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Where to Start With Special Needs Estate Planning

Being a parent comes with many challenges. Certainly, one of the most emotionally fraught challenges is thinking about what will happen to your child after you pass. Often, parents put off dealing with estate planning because they do not want to think about their passing or the process looks daunting. Creating a plan for your child after you pass becomes more important when your child has special needs. The choices that you make or do not make can have a lasting impact on your child and his ability to receive benefits after you are gone. 

Over the next few weeks, we will walk you through the steps necessary to create a plan. This week we will tackle how to get organized. In the following weeks, we will dig deeper into finding an attorney that specializes in special needs planning and working with that attorney to create a plan.

Note that we are not attorneys and this does not take the place of advice from a trusted and experienced special needs attorney.

Here is what we recommend:

  1. Create a Filing System. The first step is to decide what type of system works best for you. Since this will hold all of your and your child’s personal information, you should be mindful of security. Your system can be online or in a traditional file folder. If you prefer a digital solution, you can store the files on your computer or with an online cloud. Make sure to do your research before deciding which program is best for you. We use dropbox for its security, but it is a costly solution. If you decide on an accordion file or another paper filing system, think about investing in a safe. Create a folder each for yourself, your spouse or partner, and each child. 
  2. Create a Series of Documents in Your Files. Make a document each for yourself, your spouse or partner, and each child. 
  3. Personal Information. This should include names, nicknames, birthdates, places of birth, social security numbers, and addresses.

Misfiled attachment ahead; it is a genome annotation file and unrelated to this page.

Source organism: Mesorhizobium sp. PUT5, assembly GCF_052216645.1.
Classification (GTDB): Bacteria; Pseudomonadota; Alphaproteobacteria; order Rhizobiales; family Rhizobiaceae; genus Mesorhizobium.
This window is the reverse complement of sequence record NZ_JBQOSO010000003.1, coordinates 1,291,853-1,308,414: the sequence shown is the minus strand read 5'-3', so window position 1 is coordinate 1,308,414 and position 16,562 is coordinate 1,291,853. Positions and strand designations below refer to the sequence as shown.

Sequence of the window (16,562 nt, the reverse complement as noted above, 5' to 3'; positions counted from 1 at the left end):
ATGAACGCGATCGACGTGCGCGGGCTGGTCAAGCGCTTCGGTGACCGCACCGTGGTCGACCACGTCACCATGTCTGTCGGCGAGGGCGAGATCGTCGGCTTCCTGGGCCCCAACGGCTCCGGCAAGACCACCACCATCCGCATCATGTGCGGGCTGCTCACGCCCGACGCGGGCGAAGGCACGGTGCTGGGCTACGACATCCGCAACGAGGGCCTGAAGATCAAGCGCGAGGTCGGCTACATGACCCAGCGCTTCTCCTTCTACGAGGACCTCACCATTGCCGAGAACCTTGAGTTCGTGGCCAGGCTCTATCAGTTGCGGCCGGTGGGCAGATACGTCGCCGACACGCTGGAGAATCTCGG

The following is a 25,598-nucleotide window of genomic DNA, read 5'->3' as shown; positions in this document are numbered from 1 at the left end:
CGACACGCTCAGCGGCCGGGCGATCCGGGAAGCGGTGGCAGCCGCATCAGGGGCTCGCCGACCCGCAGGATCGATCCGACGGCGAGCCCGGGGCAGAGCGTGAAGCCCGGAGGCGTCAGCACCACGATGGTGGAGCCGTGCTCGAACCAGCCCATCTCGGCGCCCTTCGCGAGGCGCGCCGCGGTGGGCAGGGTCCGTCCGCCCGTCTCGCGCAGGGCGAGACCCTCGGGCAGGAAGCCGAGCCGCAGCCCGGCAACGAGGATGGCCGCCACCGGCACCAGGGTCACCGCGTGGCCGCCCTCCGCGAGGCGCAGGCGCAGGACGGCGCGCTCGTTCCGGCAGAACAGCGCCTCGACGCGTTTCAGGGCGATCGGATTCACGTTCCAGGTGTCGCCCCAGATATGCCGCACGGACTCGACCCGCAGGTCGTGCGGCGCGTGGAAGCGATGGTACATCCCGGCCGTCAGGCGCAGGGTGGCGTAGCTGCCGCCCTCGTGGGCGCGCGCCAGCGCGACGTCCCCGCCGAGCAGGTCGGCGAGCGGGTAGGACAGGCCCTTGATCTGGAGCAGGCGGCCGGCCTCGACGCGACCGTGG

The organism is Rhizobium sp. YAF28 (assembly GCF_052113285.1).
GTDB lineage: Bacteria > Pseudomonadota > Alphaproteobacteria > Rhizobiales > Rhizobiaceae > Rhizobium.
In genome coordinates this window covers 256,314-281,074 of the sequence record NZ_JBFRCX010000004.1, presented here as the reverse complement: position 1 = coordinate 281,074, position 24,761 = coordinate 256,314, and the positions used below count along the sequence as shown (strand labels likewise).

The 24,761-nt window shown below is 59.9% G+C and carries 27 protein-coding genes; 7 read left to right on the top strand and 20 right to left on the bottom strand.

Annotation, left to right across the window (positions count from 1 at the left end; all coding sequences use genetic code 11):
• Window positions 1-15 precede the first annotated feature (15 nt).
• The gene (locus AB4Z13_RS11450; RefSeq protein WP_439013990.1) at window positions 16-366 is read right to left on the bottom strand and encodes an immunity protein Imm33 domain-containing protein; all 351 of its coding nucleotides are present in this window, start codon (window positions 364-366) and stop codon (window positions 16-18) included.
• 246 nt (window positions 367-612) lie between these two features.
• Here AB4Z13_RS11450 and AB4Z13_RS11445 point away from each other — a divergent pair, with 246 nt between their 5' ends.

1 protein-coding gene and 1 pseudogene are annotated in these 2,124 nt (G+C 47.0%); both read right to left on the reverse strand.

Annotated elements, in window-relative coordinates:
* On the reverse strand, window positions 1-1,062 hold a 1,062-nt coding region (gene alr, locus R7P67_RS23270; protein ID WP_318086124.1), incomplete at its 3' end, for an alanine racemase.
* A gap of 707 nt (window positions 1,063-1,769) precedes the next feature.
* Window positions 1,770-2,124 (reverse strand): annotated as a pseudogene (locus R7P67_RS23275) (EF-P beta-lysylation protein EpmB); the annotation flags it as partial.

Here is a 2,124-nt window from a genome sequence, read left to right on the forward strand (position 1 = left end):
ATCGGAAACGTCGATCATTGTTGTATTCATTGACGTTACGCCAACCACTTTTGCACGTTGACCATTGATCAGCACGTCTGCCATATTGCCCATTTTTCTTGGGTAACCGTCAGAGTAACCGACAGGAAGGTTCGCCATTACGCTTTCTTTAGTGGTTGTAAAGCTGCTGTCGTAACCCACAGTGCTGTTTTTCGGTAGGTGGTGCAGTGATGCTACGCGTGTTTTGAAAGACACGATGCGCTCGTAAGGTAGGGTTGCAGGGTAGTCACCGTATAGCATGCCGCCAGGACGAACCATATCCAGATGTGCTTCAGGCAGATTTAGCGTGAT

4. Emergency Contacts. Include information for your spouse/partner, children, siblings, and parents and the name of the person that you want to care for your child in case of an emergency. 
  5. Medical History and Health Insurance. Make a list of all medical providers, medical history, and health insurance information. Include in this list the names and numbers of primary care providers, specialists, medications, allergies, insurance companies, policy numbers, and Medicaid and Medicare information. 
  6. Education Information. It is worthwhile to include information about your child’s IEP if your child is in school. This should include the name of his school counselor or teacher. 
  7. Personal Financial Information. Document each source and amount of income (employment, social security, SSI, etc.). List each asset and the value. Include the names of any advisors. List all recurring bills. For your child, include information for his representative payee accounts and special needs trust accounts if you have them.
  8. Attorney Information. List the information for attorneys that you work with as well as any beneficiaries, trustees, guardians, etc. that are listed in your legal documents. 
  9. Logins and Passwords. List account logins and passwords for all online accounts including those that your child uses (this includes email, banks, insurance, social media, cloud storage, etc.). Include the answers to security questions. Of course, it is important to keep this information safe as it is highly personal but tell a trusted person where it is and how to access it.
  10. Documents to Collect and File for Each Family Member. In addition to the documents that you created above, include in your files birth certificates, social security cards, marriage licenses, spouse’s death certificates, deeds, automobiles titles, divorce decrees, insurance policies, stock certificates, military service records, most recent tax returns, and any prepaid burial plot receipts. In addition, include copies of statements for your child’s social security accounts and special needs trust accounts. Legal documents such as your will, durable power of attorney, advanced health care directives, etc are also important to include. 

The next step is to find an attorney! Click here for our tips.

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